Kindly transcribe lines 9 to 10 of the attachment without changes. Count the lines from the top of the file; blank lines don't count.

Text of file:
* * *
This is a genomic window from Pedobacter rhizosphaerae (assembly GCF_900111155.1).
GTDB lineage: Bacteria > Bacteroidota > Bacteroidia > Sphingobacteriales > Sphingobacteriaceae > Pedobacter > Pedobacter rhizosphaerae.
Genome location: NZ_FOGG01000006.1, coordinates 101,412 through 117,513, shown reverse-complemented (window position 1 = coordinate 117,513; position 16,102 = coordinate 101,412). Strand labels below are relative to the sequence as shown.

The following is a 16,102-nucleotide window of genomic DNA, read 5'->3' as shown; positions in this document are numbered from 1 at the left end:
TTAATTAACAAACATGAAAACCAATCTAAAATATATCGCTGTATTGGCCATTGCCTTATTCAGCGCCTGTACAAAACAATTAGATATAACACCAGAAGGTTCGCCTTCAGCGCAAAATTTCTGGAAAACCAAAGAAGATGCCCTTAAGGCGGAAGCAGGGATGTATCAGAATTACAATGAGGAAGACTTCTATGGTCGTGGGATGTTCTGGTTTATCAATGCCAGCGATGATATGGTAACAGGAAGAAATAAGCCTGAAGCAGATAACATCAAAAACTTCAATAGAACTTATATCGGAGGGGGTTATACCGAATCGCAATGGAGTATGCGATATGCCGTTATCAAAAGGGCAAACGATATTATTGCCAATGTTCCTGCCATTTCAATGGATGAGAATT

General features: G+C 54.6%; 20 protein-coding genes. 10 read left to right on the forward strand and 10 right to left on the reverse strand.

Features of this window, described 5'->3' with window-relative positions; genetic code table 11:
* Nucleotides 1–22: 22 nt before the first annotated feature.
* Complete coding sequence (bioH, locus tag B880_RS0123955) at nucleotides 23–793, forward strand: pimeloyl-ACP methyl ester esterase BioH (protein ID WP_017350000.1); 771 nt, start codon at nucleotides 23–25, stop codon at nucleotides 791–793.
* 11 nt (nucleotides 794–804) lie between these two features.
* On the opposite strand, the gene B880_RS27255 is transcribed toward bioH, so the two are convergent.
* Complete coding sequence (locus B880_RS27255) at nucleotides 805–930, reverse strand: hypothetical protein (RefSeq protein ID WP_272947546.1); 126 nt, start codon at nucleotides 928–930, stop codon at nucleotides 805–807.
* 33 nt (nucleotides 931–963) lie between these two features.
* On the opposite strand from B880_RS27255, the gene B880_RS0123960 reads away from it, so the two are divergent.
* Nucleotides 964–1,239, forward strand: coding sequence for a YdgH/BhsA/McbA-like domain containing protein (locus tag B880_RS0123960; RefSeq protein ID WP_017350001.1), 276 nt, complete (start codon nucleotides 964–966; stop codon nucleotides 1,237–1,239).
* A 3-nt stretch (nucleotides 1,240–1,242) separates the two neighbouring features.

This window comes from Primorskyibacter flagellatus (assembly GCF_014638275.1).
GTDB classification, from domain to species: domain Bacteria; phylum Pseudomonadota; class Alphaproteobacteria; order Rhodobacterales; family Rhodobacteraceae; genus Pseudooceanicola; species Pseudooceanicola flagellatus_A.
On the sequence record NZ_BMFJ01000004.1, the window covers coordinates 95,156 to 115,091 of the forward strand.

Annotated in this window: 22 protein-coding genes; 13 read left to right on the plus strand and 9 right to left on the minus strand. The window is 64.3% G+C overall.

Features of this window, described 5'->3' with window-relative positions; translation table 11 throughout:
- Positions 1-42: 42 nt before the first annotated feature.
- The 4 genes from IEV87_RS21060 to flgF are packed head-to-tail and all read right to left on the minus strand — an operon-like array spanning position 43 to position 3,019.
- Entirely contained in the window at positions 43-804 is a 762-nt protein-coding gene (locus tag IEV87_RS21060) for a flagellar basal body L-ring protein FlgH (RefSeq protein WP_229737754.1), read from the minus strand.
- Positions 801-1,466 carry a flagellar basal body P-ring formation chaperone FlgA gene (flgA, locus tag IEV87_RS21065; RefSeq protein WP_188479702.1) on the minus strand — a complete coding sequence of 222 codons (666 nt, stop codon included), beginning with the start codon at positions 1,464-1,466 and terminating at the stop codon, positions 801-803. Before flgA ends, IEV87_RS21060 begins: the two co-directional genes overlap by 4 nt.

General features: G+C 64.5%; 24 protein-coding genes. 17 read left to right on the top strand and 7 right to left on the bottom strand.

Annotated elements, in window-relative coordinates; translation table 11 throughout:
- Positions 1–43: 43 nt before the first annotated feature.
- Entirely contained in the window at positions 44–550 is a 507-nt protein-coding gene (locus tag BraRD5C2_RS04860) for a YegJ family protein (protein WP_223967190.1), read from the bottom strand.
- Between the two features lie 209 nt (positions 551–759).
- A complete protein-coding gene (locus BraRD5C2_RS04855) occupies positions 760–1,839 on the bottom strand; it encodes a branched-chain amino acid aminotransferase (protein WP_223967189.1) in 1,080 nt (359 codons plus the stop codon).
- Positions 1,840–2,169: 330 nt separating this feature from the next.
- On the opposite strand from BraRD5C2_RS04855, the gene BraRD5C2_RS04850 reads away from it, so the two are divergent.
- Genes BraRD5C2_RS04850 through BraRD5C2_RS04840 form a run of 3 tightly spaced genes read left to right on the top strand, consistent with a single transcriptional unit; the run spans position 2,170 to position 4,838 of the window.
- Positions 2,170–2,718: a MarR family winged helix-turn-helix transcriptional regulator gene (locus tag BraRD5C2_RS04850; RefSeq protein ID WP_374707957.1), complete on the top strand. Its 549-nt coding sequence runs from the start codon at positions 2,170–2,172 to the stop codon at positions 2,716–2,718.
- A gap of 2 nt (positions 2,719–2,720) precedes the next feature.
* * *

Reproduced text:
* Complete coding sequence (bioH, locus tag B880_RS0123955) at nucleotides 23–793, forward strand: pimeloyl-ACP methyl ester esterase BioH (protein ID WP_017350000.1); 771 nt, start codon at nucleotides 23–25, stop codon at nucleotides 791–793.
* 11 nt (nucleotides 794–804) lie between these two features.